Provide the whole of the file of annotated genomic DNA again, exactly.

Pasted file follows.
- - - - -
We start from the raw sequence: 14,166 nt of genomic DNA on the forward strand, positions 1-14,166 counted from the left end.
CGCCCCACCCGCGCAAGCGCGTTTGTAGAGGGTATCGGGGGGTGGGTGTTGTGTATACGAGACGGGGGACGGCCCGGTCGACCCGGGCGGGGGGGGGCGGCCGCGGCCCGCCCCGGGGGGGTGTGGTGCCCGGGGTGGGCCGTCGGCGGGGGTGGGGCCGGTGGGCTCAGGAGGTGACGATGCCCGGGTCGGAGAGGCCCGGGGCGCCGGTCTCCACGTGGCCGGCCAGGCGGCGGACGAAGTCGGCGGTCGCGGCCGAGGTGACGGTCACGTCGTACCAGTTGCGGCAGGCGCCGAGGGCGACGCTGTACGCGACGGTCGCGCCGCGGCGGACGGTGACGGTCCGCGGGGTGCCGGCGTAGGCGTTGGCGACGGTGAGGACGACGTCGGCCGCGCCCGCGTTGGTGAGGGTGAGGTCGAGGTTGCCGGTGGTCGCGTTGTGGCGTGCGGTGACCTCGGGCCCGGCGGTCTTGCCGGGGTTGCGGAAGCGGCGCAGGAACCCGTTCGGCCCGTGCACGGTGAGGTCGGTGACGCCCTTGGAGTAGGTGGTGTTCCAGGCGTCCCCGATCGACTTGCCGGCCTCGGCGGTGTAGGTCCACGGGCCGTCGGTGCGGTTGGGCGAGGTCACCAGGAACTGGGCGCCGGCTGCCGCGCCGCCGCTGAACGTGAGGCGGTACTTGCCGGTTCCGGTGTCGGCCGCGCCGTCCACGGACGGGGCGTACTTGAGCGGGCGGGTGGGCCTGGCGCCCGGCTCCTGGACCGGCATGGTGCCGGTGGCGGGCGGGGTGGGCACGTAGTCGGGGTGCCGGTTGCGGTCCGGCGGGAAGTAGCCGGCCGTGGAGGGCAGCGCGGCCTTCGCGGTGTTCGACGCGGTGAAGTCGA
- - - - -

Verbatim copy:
We start from the raw sequence: 14,166 nt of genomic DNA on the forward strand, positions 1-14,166 counted from the left end.
CGCCCCACCCGCGCAAGCGCGTTTGTAGAGGGTATCGGGGGGTGGGTGTTGTGTATACGAGACGGGGGACGGCCCGGTCGACCCGGGCGGGGGGGGGCGGCCGCGGCCCGCCCCGGGGGGGTGTGGTGCCCGGGGTGGGCCGTCGGCGGGGGTGGGGCCGGTGGGCTCAGGAGGTGACGATGCCCGGGTCGGAGAGGCCCGGGGCGCCGGTCTCCACGTGGCCGGCCAGGCGGCGGACGAAGTCGGCGGTCGCGGCCGAGGTGACGGTCACGTCGTACCAGTTGCGGCAGGCGCCGAGGGCGACGCTGTACGCGACGGTCGCGCCGCGGCGGACGGTGACGGTCCGCGGGGTGCCGGCGTAGGCGTTGGCGACGGTGAGGACGACGTCGGCCGCGCCCGCGTTGGTGAGGGTGAGGTCGAGGTTGCCGGTGGTCGCGTTGTGGCGTGCGGTGACCTCGGGCCCGGCGGTCTTGCCGGGGTTGCGGAAGCGGCGCAGGAACCCGTTCGGCCCGTGCACGGTGAGGTCGGTGACGCCCTTGGAGTAGGTGGTGTTCCAGGCGTCCCCGATCGACTTGCCGGCCTCGGCGGTGTAGGTCCACGGGCCGTCGGTGCGGTTGGGCGAGGTCACCAGGAACTGGGCGCCGGCTGCCGCGCCGCCGCTGAACGTGAGGCGGTACTTGCCGGTTCCGGTGTCGGCCGCGCCGTCCACGGACGGGGCGTACTTGAGCGGGCGGGTGGGCCTGGCGCCCGGCTCCTGGACCGGCATGGTGCCGGTGGCGGGCGGGGTGGGCACGTAGTCGGGGTGCCGGTTGCGGTCCGGCGGGAAGTAGCCGGCCGTGGAGGGCAGCGCGGCCTTCGCGGTGTTCGACGCGGTGAAGTCGA